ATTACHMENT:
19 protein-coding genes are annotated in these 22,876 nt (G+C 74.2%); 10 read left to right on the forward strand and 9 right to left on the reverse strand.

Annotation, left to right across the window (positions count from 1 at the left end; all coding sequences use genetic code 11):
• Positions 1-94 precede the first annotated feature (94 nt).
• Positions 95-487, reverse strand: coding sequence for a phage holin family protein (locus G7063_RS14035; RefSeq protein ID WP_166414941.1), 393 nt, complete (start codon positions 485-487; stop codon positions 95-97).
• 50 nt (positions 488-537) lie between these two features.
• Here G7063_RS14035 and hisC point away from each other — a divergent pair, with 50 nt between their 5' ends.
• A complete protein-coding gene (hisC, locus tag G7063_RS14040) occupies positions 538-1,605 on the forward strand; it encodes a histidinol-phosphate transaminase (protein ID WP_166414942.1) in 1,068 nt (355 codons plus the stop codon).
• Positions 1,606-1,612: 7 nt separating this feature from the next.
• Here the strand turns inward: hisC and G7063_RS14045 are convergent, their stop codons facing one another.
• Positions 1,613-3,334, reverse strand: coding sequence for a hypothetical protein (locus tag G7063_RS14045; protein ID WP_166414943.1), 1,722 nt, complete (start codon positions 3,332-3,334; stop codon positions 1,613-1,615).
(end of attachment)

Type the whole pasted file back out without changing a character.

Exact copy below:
19 protein-coding genes are annotated in these 22,876 nt (G+C 74.2%); 10 read left to right on the forward strand and 9 right to left on the reverse strand.

Annotation, left to right across the window (positions count from 1 at the left end; all coding sequences use genetic code 11):
• Positions 1-94 precede the first annotated feature (94 nt).
• Positions 95-487, reverse strand: coding sequence for a phage holin family protein (locus G7063_RS14035; RefSeq protein ID WP_166414941.1), 393 nt, complete (start codon positions 485-487; stop codon positions 95-97).
• 50 nt (positions 488-537) lie between these two features.
• Here G7063_RS14035 and hisC point away from each other — a divergent pair, with 50 nt between their 5' ends.
• A complete protein-coding gene (hisC, locus tag G7063_RS14040) occupies positions 538-1,605 on the forward strand; it encodes a histidinol-phosphate transaminase (protein ID WP_166414942.1) in 1,068 nt (355 codons plus the stop codon).
• Positions 1,606-1,612: 7 nt separating this feature from the next.
• Here the strand turns inward: hisC and G7063_RS14045 are convergent, their stop codons facing one another.
• Positions 1,613-3,334, reverse strand: coding sequence for a hypothetical protein (locus tag G7063_RS14045; protein ID WP_166414943.1), 1,722 nt, complete (start codon positions 3,332-3,334; stop codon positions 1,613-1,615).